If Hollywood make a movie about a ‘male hero’, they will focus upon the word ‘hero’. Hollywood tells hero stories extremely well — the great powers, the great responsibilities, the tortured origin story, the moral and existential conflict. It’s all there, and Hollywood can tell these stories as easily as LeBron James can make a layup, and for similar financial reward.

But if Hollywood makes a movie about a ‘female hero’, they’ll focus upon the word ‘female’. They’ll lose emphasis upon the hero story, and focus on sex and gender instead. Our female hero will be dressed in ridiculous outfits, and will have action scenes dedicated less to showing how kick ass she is, than to how many teenage boys she can give erections while kicking ass.

So, yeah. Props.

Race and The Walking Dead

The Walking Dead

I don’t watch The Walking Dead, for several reasons, so thankfully someone else was able to tackle the apparent racefail in The Walking Dead. Many thanks to Chesya Burke.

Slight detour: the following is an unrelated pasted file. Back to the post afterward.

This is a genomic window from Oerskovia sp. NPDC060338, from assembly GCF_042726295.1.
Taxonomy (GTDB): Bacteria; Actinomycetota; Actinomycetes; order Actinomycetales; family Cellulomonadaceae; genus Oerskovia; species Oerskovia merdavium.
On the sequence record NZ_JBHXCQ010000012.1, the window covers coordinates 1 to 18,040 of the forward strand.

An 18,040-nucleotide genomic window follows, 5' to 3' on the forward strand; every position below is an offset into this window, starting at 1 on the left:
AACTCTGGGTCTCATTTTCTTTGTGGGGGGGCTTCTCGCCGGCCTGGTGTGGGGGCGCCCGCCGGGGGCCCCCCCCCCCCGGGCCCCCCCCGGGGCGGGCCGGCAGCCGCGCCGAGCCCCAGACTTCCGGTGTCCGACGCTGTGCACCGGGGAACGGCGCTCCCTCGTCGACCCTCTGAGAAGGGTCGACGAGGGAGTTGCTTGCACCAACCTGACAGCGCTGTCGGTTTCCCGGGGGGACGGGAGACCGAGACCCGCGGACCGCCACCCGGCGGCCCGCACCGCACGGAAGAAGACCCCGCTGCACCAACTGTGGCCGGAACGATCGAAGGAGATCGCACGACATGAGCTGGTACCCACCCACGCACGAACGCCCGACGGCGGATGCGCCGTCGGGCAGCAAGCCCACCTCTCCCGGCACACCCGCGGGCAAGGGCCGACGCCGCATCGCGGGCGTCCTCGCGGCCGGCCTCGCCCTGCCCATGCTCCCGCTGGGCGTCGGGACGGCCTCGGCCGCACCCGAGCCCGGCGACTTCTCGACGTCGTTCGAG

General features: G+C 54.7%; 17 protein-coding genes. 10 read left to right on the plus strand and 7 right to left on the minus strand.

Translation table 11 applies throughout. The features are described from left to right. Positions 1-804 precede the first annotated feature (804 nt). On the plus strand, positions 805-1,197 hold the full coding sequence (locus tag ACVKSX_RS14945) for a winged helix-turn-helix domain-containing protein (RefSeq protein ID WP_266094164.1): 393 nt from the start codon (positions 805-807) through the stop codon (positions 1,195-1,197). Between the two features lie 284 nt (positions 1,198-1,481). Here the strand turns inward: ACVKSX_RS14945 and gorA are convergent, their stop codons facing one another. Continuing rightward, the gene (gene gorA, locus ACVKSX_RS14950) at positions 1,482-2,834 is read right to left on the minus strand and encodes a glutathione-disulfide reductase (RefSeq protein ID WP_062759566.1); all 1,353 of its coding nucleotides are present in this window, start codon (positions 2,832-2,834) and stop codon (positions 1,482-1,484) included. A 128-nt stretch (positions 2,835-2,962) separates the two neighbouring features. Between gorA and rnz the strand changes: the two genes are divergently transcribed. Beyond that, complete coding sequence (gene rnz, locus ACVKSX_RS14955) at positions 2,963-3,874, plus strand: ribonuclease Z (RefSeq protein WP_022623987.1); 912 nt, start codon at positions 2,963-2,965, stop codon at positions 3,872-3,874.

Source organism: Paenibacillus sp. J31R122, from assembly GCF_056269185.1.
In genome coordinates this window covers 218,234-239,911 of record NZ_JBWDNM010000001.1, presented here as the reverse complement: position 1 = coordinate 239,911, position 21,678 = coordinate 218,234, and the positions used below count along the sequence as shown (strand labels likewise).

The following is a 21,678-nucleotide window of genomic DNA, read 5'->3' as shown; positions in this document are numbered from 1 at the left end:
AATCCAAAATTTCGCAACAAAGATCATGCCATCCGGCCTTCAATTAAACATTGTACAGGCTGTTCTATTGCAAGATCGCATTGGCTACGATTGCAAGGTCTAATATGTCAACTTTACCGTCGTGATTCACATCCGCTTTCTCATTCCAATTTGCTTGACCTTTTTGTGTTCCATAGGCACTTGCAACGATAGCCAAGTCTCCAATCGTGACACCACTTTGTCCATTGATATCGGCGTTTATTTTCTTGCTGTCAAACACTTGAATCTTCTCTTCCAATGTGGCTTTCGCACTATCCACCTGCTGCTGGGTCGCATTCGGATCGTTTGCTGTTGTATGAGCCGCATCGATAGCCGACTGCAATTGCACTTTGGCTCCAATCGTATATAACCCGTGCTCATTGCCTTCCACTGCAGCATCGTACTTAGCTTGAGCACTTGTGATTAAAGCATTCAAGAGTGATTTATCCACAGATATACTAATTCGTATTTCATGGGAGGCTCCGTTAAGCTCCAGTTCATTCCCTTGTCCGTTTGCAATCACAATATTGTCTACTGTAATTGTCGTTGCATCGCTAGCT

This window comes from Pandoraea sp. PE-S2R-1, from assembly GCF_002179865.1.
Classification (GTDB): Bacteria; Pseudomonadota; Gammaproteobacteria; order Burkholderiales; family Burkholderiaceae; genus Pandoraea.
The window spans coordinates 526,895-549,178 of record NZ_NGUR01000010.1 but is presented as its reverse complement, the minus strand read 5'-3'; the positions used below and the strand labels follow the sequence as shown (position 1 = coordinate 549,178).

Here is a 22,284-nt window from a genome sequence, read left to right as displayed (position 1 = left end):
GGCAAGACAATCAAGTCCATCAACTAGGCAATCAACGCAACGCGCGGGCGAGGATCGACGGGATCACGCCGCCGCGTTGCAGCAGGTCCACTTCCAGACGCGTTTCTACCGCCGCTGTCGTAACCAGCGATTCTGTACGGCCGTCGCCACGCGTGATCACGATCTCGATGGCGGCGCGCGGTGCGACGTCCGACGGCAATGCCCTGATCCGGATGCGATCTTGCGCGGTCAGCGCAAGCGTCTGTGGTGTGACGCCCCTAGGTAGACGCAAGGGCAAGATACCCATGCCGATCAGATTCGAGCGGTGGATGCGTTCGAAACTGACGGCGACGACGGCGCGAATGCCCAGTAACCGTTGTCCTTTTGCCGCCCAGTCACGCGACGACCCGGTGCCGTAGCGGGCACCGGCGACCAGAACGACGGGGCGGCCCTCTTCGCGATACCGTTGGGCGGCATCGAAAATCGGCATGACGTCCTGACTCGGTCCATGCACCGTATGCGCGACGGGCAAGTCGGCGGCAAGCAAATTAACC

As someone who writes genre fiction myself, I understand the difficulty in writing fully actualize minority characters and the fear of doing it wrong. I understand that it’s just easier to ignore race all together or succumb to the idea that minorities don’t watch genre shows anyway, so choose not to bother. This attitude, though, leads to problems as evidenced by the big fat racial disaster in the Walking Dead.

She goes over some eyebrow-raising problematic elements, like the lack of black people despite the actual population of Atlanta, to some pretty aggravating shit, like how a white woman is worth saving while a black woman is completely ignored and left behind to die, or the part where a black character dare point out racism, only to not be in the show after that point.

So, like, wow. I mean, damn.

Like I said, I haven’t seen the show (I’m really over zombies and it doesn’t interest me at all) and now I actually kind of want to avoid it. Bleh.